The Development of Laser-Heated Multiple Electrospray Emitters for Nano-Electrospray Ionization Mass Spectrometry (Nano-ESI-MS)
Mass Spectrometry , Multiple Electrospray , Light-Assisted Desolvation , Nano-Electrospray Ionization (ESI) , Microstructured Fibers (MSFs) , Wet-Chemical Etching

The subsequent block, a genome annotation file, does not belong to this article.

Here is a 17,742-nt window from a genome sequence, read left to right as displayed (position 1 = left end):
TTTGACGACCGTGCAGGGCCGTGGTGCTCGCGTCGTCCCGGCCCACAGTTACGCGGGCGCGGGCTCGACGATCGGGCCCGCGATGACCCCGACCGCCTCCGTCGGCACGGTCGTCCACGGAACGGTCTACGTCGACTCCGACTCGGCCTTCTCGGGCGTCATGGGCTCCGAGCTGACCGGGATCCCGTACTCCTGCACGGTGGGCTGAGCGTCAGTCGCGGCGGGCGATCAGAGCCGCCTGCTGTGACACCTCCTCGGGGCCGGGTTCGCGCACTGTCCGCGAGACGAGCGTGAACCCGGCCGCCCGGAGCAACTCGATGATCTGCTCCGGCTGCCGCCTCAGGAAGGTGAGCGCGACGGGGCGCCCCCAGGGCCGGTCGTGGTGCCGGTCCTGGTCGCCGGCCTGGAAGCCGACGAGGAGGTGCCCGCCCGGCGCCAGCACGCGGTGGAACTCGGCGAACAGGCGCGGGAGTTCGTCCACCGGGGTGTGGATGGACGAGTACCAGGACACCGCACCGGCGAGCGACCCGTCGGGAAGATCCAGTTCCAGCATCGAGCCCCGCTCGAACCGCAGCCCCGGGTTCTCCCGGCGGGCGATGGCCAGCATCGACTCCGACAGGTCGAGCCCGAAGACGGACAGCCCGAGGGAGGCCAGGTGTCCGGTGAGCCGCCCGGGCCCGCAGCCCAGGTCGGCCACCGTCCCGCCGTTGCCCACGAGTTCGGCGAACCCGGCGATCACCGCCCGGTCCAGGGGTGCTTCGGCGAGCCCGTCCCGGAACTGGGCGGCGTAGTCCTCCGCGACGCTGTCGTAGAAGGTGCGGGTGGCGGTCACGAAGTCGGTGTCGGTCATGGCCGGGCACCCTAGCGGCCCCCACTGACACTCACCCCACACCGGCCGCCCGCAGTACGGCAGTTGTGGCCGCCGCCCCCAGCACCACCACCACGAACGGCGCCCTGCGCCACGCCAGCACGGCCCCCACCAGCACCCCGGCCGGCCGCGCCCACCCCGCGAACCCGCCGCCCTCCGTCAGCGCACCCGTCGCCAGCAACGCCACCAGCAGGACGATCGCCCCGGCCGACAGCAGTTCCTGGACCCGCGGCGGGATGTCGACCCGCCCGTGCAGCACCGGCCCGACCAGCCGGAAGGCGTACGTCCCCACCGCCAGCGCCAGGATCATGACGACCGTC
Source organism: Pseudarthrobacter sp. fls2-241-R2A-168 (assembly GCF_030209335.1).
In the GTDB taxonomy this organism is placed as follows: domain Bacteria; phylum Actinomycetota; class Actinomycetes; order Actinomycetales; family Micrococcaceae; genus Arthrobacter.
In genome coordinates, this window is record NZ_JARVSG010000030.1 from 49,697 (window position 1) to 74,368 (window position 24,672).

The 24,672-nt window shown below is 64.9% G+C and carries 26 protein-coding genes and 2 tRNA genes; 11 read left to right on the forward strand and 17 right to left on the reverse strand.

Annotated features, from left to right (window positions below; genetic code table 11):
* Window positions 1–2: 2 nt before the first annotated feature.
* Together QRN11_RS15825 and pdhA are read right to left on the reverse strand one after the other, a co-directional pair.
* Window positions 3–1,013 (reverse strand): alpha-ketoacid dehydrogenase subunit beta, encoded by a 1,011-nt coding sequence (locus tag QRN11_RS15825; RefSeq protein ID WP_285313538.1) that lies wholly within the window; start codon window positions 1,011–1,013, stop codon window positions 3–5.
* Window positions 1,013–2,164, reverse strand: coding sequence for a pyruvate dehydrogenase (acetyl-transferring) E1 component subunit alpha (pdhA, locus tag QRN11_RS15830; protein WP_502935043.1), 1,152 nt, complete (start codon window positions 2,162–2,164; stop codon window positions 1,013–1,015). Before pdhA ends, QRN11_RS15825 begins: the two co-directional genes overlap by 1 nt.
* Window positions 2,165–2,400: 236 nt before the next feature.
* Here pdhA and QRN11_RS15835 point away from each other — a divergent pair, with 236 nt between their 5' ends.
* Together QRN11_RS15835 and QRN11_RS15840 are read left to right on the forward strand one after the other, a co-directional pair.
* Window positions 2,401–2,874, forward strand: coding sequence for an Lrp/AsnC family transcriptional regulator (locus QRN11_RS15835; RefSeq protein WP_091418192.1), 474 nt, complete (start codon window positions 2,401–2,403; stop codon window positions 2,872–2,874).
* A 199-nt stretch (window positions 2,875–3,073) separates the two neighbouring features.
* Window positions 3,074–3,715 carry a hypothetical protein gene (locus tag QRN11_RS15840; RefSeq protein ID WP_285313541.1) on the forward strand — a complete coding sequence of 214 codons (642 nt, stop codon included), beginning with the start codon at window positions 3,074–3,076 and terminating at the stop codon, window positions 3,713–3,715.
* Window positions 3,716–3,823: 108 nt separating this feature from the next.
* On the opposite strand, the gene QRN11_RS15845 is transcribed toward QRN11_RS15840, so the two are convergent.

Nano-electrospray ionization mass spectrometry (nano-ESI-MS) is a valuable technique for detecting larger biomolecules such as oligosaccharides, glycosides and glycoproteins. The reliability of nano-ESI-MS, however, depends largely on the spray emitter properties. Commercial single-aperture, tapered nano-ESI emitters are limited by poor robustness, high clogging tendencies and a limited range of experimental flow rates. In order to overcome these limitations and yield mass spectrometry (MS) methods with higher sensitivity, this thesis seeks to develop novel emitters capable of generating multiple electrosprays (MESs) from custom-designed microstructured fibers (MSFs). A wet chemical etching method with hydrofluoric acid (HF), previously established by Bachus in 2017, was employed to fabricate a series of MES emitters with different nozzle profiles. These emitters were then characterized via scanning electron microscopy (SEM) and image analysis with respect to their nozzle length, post angle and axicon angle values. By using an offline ESI setup, parameters including the hydrophobic coating, voltage, emitter- to-orifice distance, and solvent flow rate were all examined in order to identify the optimal conditions for nano-ESI-MS analysis and data acquisition. The performance of the MES emitters was then tested using these optimal parameter settings. Preliminary results show an enhanced ionization efficiency and robustness compared to single-channel, commercial alternatives. Moreover, this thesis confirms the MES emitters’ ability to guide and focus light, and thereby, operate similarly to optical axicon lenses. We then investigate whether near-infrared (IR) light, that co-propagates with the liquid flow and is focused in front of each axicon microlens, can further amplify the ion spray current. Most notably, the expected enhancement in ionization efficiency was realized by coupling 1064 nm radiation into the MES emitter using a class IIIB laser. This work demonstrates that higher sensitivity and lower detection limits in ESI-MS are achievable by using the MES emitter employed in this report in tandem with light-assisted desolvation.